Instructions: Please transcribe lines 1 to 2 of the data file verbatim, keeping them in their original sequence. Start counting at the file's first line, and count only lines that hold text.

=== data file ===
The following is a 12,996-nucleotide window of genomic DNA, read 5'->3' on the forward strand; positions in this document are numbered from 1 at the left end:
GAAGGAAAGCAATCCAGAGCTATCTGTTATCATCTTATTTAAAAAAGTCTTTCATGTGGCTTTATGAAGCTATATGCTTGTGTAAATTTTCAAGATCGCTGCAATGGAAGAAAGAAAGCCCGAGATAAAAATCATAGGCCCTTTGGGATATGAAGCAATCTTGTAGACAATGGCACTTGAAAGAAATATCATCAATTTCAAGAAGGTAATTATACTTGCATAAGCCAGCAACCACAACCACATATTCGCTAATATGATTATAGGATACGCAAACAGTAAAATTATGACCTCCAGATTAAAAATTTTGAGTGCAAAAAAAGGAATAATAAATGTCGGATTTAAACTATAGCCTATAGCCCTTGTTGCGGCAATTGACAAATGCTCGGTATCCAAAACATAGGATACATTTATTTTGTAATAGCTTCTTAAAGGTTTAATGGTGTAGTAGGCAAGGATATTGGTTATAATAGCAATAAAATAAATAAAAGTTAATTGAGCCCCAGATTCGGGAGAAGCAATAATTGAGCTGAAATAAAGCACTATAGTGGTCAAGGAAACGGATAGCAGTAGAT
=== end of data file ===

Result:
The following is a 12,996-nucleotide window of genomic DNA, read 5'->3' on the forward strand; positions in this document are numbered from 1 at the left end:
GAAGGAAAGCAATCCAGAGCTATCTGTTATCATCTTATTTAAAAAAGTCTTTCATGTGGCTTTATGAAGCTATATGCTTGTGTAAATTTTCAAGATCGCTGCAATGGAAGAAAGAAAGCCCGAGATAAAAATCATAGGCCCTTTGGGATATGAAGCAATCTTGTAGACAATGGCACTTGAAAGAAATATCATCAATTTCAAGAAGGTAATTATACTTGCATAAGCCAGCAACCACAACCACATATTCGCTAATATGATTATAGGATACGCAAACAGTAAAATTATGACCTCCAGATTAAAAATTTTGAGTGCAAAAAAAGGAATAATAAATGTCGGATTTAAACTATAGCCTATAGCCCTTGTTGCGGCAATTGACAAATGCTCGGTATCCAAAACATAGGATACATTTATTTTGTAATAGCTTCTTAAAGGTTTAATGGTGTAGTAGGCAAGGATATTGGTTATAATAGCAATAAAATAAATAAAAGTTAATTGAGCCCCAGATTCGGGAGAAGCAATAATTGAGCTGAAATAAAGCACTATAGTGGTCAAGGAAACGGATAGCAGTAGAT